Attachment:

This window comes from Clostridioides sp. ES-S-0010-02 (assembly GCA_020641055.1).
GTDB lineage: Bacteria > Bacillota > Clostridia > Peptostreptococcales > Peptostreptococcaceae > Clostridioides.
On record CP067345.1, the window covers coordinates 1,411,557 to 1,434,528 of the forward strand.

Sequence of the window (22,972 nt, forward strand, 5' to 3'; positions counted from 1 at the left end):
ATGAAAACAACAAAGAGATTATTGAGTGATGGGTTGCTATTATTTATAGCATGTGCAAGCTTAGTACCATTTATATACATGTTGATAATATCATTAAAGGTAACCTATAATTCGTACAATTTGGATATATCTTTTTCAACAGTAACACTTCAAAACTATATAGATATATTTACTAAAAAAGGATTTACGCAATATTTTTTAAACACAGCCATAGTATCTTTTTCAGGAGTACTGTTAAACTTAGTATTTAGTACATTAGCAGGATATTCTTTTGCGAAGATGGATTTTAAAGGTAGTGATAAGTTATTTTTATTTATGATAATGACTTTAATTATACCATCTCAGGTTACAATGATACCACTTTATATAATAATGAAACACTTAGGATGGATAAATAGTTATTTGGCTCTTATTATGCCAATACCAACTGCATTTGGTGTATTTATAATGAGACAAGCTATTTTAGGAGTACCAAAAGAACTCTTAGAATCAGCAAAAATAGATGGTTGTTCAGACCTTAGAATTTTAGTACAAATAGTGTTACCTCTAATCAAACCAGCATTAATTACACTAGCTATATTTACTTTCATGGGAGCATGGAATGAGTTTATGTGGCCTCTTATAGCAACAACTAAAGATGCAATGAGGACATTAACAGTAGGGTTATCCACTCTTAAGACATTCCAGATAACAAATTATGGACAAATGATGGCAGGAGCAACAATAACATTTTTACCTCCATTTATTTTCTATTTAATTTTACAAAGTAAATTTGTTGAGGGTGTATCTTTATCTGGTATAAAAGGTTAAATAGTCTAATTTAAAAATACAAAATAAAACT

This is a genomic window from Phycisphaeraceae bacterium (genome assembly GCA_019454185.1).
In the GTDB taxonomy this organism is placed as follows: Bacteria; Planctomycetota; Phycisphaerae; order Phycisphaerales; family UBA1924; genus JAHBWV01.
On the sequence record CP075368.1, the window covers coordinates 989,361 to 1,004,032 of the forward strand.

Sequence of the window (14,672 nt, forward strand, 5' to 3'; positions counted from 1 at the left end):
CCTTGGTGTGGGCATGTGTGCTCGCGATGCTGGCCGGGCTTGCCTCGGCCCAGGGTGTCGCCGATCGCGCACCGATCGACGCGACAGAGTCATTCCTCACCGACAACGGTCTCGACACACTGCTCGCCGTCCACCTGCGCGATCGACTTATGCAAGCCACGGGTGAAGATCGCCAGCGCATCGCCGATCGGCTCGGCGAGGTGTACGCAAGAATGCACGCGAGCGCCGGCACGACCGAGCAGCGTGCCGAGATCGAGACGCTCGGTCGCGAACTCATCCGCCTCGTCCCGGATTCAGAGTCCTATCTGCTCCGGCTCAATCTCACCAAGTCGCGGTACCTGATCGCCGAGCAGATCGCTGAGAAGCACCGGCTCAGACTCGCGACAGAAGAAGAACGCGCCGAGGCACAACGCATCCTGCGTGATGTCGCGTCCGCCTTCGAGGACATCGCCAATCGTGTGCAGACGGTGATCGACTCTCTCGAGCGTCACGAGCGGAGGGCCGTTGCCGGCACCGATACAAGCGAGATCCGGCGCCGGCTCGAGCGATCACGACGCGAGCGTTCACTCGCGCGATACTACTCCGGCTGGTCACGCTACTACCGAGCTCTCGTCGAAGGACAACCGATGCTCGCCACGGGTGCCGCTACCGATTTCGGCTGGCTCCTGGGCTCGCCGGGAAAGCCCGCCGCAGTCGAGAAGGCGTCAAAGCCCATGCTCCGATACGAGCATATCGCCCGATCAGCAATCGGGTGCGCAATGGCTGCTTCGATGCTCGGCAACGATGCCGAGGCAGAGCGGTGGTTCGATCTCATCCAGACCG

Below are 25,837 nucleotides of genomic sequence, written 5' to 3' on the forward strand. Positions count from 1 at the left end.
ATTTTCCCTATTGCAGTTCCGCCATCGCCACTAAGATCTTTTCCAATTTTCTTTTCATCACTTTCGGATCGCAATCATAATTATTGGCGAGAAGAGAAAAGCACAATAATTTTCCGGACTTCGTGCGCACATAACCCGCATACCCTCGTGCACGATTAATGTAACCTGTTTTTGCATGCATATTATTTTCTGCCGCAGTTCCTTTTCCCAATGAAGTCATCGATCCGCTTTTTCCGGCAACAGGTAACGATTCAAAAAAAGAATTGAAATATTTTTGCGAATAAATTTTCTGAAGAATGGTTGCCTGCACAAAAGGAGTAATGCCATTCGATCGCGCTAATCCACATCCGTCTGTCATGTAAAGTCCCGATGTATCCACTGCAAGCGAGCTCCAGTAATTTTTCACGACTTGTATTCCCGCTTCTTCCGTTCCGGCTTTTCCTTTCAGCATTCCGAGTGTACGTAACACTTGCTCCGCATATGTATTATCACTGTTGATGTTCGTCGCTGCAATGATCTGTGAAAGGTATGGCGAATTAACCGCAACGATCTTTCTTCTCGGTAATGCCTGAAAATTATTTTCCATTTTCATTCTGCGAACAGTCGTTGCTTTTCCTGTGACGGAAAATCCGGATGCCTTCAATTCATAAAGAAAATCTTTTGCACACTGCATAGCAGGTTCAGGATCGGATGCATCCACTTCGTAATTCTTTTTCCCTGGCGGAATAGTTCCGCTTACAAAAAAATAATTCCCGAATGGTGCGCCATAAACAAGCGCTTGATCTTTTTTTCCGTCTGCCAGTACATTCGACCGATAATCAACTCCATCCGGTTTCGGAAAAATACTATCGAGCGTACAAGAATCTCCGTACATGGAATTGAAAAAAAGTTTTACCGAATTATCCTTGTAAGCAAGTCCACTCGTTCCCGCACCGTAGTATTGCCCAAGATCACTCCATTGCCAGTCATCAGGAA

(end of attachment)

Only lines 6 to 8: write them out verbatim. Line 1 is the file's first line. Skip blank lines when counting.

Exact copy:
This is a genomic window from Phycisphaeraceae bacterium (genome assembly GCA_019454185.1).
In the GTDB taxonomy this organism is placed as follows: Bacteria; Planctomycetota; Phycisphaerae; order Phycisphaerales; family UBA1924; genus JAHBWV01.
On the sequence record CP075368.1, the window covers coordinates 989,361 to 1,004,032 of the forward strand.